If you perform negligently services you are contracted to perform, then you face liability to your own customers. As a title agent, what is your responsibility to persons who are not your customers, i.e., the ones that didn't "brung ya"? Courts in three different states (California, Arizona and Washington) have dealt with this issue.
The most recent case is from Washington. The title company handled a complex series of recordations for real estate investment entities and one lender. The terms of the loan prohibited further encumbrances. The title company was aware of this restriction. Nevertheless, several owners, without the knowledge of the other owners, secured loans on the same property by later subordinate deeds of trust. These deeds of trust were recorded by the same title company. When the first-priority lender discovered the unauthorized subordinate liens, the lender called the loan into default. The investors who not did participate in the later encumbrances then sued the title company. These investors claimed that the title company should have not recorded the unauthorized subordinate liens because the title company actually knew about the restriction. The Supreme Court of Washington dismissed the claim and said, "Plaintiffs urge us to hold that justice requires title insurance companies to look behind the signatures on the document and police the parties' agreements against conflicting corporate documents or loan agreements. This is not a just result, and placing this burden on title insurance companies increases their costs, slows the recording process, and frustrates public policy, with no appreciable benefit."
In the Arizona case, the general partner of a limited partnership executed a deed of trust without the approval of the limited partners. The deed of trust was valid on its face but required the approval of the limited partners under the terms of the limited partnership agreement. The limited partners sued the title company. The Arizona court dismissed the claim because the instrument was valid on its face.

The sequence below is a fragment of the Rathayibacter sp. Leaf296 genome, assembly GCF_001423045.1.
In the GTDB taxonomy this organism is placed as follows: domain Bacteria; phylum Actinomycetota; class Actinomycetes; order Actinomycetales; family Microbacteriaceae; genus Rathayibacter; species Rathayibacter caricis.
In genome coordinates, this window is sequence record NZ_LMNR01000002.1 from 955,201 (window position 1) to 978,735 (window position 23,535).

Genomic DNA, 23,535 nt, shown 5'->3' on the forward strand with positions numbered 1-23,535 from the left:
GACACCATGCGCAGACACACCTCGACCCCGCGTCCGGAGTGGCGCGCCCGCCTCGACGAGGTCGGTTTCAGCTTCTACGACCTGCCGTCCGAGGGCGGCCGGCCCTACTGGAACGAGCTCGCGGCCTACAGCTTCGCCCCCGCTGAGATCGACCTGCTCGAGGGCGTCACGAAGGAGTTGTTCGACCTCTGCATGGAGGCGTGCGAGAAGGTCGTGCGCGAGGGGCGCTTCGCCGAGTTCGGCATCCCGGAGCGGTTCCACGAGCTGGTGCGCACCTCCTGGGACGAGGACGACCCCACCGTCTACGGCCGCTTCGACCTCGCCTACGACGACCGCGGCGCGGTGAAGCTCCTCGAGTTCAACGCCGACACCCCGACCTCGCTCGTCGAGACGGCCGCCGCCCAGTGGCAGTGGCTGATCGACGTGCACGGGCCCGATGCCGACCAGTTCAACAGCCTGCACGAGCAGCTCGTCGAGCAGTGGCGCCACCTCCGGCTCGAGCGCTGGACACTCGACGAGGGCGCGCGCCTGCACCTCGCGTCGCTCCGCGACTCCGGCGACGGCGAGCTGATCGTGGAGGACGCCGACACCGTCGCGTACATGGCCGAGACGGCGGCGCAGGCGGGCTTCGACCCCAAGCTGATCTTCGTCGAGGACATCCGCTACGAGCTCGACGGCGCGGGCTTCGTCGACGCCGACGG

In the California case, a title company was held liable. A perspective buyer was unable to persuade the property owner to sell the property. However, the owner discussed a long-term lease with the prospective buyer. Apparently impatient, the prospective buyer unilaterally prepared a document entitled "Memorandum of Agreement". The prospective buyer signed the document himself and had his signature notarized. The prospective buyer was a regular customer of a local title company and asked the title company to record the "Memorandum" as a lease encumbering the property. Under California law, the "Memorandum" was invalid on its face. The title company was held liable with the prospective buyer for slander of title.
Our industry should find all three decisions both comforting and consistent with what we have understood to be our responsibilities: examine titles, issue policies of title insurance, and record instruments valid on their face. All three courts acknowledged that the title industry is part, and only part, of the purchase, sale and encumbrance of real property. All of these courts believed that the obligation to look behind an instrument valid on its face was the responsibility of the parties to the transaction and the attorneys representing those parties.
With this in mind let us look at two bigger picture issues: (1) how are other states handling the question and (2) why are litigants bothering to generate theories of liability that attempt to go beyond the terms of the title insurance policy.